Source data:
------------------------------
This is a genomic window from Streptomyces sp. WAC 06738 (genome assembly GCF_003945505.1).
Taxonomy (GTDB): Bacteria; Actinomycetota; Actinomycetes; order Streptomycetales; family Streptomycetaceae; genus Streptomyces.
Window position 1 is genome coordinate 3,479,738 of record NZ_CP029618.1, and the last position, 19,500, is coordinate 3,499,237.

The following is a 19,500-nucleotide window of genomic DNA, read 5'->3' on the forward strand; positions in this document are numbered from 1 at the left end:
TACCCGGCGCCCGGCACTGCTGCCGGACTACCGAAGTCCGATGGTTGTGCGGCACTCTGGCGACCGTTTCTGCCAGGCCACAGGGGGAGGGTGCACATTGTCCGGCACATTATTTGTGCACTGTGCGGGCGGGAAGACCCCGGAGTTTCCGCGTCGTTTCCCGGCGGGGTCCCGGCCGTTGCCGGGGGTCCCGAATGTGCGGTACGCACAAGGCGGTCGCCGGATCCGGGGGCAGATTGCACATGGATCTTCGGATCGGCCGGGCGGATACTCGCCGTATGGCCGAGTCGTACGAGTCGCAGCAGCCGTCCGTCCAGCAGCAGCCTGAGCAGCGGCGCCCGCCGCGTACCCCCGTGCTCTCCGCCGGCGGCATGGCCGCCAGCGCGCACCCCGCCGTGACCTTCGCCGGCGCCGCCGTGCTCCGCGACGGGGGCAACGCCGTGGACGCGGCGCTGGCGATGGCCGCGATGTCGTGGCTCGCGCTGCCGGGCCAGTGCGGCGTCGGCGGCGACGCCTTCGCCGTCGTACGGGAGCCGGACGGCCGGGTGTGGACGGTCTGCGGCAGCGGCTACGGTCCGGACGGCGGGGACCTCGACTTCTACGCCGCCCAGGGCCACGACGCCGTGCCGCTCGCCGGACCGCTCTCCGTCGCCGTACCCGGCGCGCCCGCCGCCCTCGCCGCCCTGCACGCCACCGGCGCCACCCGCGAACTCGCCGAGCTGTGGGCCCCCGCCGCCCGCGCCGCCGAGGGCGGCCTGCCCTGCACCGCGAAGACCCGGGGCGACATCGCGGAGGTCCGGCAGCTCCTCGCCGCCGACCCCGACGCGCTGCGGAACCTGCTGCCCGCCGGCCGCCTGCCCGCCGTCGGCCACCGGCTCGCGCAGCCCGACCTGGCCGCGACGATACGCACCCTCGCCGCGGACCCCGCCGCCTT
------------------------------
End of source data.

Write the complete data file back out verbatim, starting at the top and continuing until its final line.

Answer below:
This is a genomic window from Streptomyces sp. WAC 06738 (genome assembly GCF_003945505.1).
Taxonomy (GTDB): Bacteria; Actinomycetota; Actinomycetes; order Streptomycetales; family Streptomycetaceae; genus Streptomyces.
Window position 1 is genome coordinate 3,479,738 of record NZ_CP029618.1, and the last position, 19,500, is coordinate 3,499,237.

The following is a 19,500-nucleotide window of genomic DNA, read 5'->3' on the forward strand; positions in this document are numbered from 1 at the left end:
TACCCGGCGCCCGGCACTGCTGCCGGACTACCGAAGTCCGATGGTTGTGCGGCACTCTGGCGACCGTTTCTGCCAGGCCACAGGGGGAGGGTGCACATTGTCCGGCACATTATTTGTGCACTGTGCGGGCGGGAAGACCCCGGAGTTTCCGCGTCGTTTCCCGGCGGGGTCCCGGCCGTTGCCGGGGGTCCCGAATGTGCGGTACGCACAAGGCGGTCGCCGGATCCGGGGGCAGATTGCACATGGATCTTCGGATCGGCCGGGCGGATACTCGCCGTATGGCCGAGTCGTACGAGTCGCAGCAGCCGTCCGTCCAGCAGCAGCCTGAGCAGCGGCGCCCGCCGCGTACCCCCGTGCTCTCCGCCGGCGGCATGGCCGCCAGCGCGCACCCCGCCGTGACCTTCGCCGGCGCCGCCGTGCTCCGCGACGGGGGCAACGCCGTGGACGCGGCGCTGGCGATGGCCGCGATGTCGTGGCTCGCGCTGCCGGGCCAGTGCGGCGTCGGCGGCGACGCCTTCGCCGTCGTACGGGAGCCGGACGGCCGGGTGTGGACGGTCTGCGGCAGCGGCTACGGTCCGGACGGCGGGGACCTCGACTTCTACGCCGCCCAGGGCCACGACGCCGTGCCGCTCGCCGGACCGCTCTCCGTCGCCGTACCCGGCGCGCCCGCCGCCCTCGCCGCCCTGCACGCCACCGGCGCCACCCGCGAACTCGCCGAGCTGTGGGCCCCCGCCGCCCGCGCCGCCGAGGGCGGCCTGCCCTGCACCGCGAAGACCCGGGGCGACATCGCGGAGGTCCGGCAGCTCCTCGCCGCCGACCCCGACGCGCTGCGGAACCTGCTGCCCGCCGGCCGCCTGCCCGCCGTCGGCCACCGGCTCGCGCAGCCCGACCTGGCCGCGACGATACGCACCCTCGCCGCGGACCCCGCCGCCTT